• s - sharp s, like German ss in (Mu) ss (e) [s]
  • zh - like z, but with to the rear tongue point [ɖ̥͡z̠], curved at the palates
  • , CH - as zh, but strongly [ ʈ͡s̠ʰ] sports club
  • behaucht - similar as German sch,but with curved tongue as with zh and CH [s̠]
  • r - English “r” and French “j” at the same time, tongue curved as at sports club, CH, zh [ɹ̠͡z̠] (often to one of the two components one reduces)
  • x - to say we…German CH into (i) CH, German s and German sch at the same time, and then one [j] - similar off member behind it (as with French gn) [ç͡ɕ͡j]
  • q - x with t before it and strongly behaucht [c͡ç͡ɕ͡jʰ]
  • j - like q, but does not behaucht,and be correctful [ɟ̊͡ʝ͡ʑ] g
  • - like German g, but be correctless as in Bavaria, Austria, Switzerland [ g̊] k
  • - ends like German k, but very strongly behaucht as in the Tiroleri [kˣʰ]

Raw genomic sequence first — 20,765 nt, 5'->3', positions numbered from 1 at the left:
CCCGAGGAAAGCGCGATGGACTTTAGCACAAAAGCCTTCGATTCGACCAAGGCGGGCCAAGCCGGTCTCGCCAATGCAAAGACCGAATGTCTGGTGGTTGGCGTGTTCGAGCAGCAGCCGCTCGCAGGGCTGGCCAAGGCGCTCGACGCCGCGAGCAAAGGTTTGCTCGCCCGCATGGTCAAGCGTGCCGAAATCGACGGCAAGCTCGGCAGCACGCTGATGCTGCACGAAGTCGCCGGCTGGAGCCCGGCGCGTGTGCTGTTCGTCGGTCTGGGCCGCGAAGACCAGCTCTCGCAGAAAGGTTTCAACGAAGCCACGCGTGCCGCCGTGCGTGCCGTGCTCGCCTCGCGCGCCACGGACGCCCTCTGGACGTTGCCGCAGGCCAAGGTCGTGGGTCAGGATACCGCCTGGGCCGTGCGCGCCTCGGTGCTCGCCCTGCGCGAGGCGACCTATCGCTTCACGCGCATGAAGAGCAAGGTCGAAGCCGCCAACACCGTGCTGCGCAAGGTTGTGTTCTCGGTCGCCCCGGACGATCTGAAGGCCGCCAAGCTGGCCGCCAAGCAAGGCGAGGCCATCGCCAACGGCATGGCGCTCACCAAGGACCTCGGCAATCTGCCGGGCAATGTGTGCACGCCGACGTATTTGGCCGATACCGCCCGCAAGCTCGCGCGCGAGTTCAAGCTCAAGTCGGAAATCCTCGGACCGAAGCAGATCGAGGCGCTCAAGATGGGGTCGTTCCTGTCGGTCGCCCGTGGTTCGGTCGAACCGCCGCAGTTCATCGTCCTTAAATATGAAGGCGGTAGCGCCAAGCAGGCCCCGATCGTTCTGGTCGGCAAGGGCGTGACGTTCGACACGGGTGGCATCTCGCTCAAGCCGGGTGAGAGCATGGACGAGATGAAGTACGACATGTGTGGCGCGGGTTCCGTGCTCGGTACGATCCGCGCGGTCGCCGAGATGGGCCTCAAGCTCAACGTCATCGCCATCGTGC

• h - like German CH in (A) CH [x]; except forwards u, there as on German [h]
  • y - wie deutsches j; wenn Auslaute mit i oder ü ohne Anlaut vorkommen, dann wird ein y davorgesetzt, das von den meisten nicht ausgesprochen wird, also i -> yi (ausgesprochen i, selten ji) oder iang -> yang (ausgesprochen jang), bei ü verschwinden die Punkte, also ü -> yu (ausgesprochen ü, selten jü) oder üe -> yue (expressed üe, rarely jüe)
  • w - wie auf englisch; wenn Auslaute mit u ohne Anlaut vorkommen, dann wird w davorgesetzt, also u -> wu oder uo -> where (discussion similar to y)


  • A like German A
  • o - short OAU, (nearly) like uo
  • e -similarly as short north German e and English he (larynx pull downward) [ɤ], except into ye, there like German B e ɛ ] and in the syllable e ( an unusual Zwielaut tt: [ɯɤ̯]
  • i - like German i, except after z, C, s, zh, CH and sports club, where it is spoken extremely far down in the throat (larynx far to pull downward) [ɯ]